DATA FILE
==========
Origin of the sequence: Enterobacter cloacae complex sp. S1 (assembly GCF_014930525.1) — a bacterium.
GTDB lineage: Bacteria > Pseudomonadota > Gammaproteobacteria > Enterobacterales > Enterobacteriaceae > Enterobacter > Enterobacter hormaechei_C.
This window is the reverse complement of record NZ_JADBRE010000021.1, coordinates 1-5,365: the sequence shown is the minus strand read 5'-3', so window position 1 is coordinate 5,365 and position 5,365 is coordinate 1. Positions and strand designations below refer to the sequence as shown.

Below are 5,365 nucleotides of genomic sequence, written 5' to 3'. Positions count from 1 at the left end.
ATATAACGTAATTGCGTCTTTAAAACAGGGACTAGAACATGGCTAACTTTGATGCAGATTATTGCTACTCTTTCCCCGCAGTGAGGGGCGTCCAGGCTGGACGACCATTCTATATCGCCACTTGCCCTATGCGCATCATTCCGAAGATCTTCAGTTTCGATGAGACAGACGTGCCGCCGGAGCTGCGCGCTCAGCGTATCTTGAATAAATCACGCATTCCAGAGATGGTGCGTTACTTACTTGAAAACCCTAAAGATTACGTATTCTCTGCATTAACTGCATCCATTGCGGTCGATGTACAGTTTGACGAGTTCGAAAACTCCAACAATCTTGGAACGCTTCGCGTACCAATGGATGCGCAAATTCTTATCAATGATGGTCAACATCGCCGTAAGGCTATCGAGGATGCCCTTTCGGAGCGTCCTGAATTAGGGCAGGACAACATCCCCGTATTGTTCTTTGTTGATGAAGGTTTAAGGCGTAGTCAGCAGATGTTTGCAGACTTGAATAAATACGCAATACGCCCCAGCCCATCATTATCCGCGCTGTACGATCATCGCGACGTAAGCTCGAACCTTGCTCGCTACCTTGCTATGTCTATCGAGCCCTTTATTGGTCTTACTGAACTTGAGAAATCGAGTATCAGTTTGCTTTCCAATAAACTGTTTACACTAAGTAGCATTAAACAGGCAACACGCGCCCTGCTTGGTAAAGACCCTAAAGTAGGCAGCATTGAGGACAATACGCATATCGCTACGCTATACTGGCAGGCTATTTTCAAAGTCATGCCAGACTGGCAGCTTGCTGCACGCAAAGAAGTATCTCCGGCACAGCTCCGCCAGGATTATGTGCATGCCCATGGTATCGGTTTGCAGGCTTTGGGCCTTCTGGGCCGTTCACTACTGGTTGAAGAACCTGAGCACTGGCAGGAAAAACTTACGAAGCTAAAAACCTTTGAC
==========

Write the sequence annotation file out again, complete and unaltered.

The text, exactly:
Origin of the sequence: Enterobacter cloacae complex sp. S1 (assembly GCF_014930525.1) — a bacterium.
GTDB lineage: Bacteria > Pseudomonadota > Gammaproteobacteria > Enterobacterales > Enterobacteriaceae > Enterobacter > Enterobacter hormaechei_C.
This window is the reverse complement of record NZ_JADBRE010000021.1, coordinates 1-5,365: the sequence shown is the minus strand read 5'-3', so window position 1 is coordinate 5,365 and position 5,365 is coordinate 1. Positions and strand designations below refer to the sequence as shown.

Below are 5,365 nucleotides of genomic sequence, written 5' to 3'. Positions count from 1 at the left end.
ATATAACGTAATTGCGTCTTTAAAACAGGGACTAGAACATGGCTAACTTTGATGCAGATTATTGCTACTCTTTCCCCGCAGTGAGGGGCGTCCAGGCTGGACGACCATTCTATATCGCCACTTGCCCTATGCGCATCATTCCGAAGATCTTCAGTTTCGATGAGACAGACGTGCCGCCGGAGCTGCGCGCTCAGCGTATCTTGAATAAATCACGCATTCCAGAGATGGTGCGTTACTTACTTGAAAACCCTAAAGATTACGTATTCTCTGCATTAACTGCATCCATTGCGGTCGATGTACAGTTTGACGAGTTCGAAAACTCCAACAATCTTGGAACGCTTCGCGTACCAATGGATGCGCAAATTCTTATCAATGATGGTCAACATCGCCGTAAGGCTATCGAGGATGCCCTTTCGGAGCGTCCTGAATTAGGGCAGGACAACATCCCCGTATTGTTCTTTGTTGATGAAGGTTTAAGGCGTAGTCAGCAGATGTTTGCAGACTTGAATAAATACGCAATACGCCCCAGCCCATCATTATCCGCGCTGTACGATCATCGCGACGTAAGCTCGAACCTTGCTCGCTACCTTGCTATGTCTATCGAGCCCTTTATTGGTCTTACTGAACTTGAGAAATCGAGTATCAGTTTGCTTTCCAATAAACTGTTTACACTAAGTAGCATTAAACAGGCAACACGCGCCCTGCTTGGTAAAGACCCTAAAGTAGGCAGCATTGAGGACAATACGCATATCGCTACGCTATACTGGCAGGCTATTTTCAAAGTCATGCCAGACTGGCAGCTTGCTGCACGCAAAGAAGTATCTCCGGCACAGCTCCGCCAGGATTATGTGCATGCCCATGGTATCGGTTTGCAGGCTTTGGGCCTTCTGGGCCGTTCACTACTGGTTGAAGAACCTGAGCACTGGCAGGAAAAACTTACGAAGCTAAAAACCTTTGAC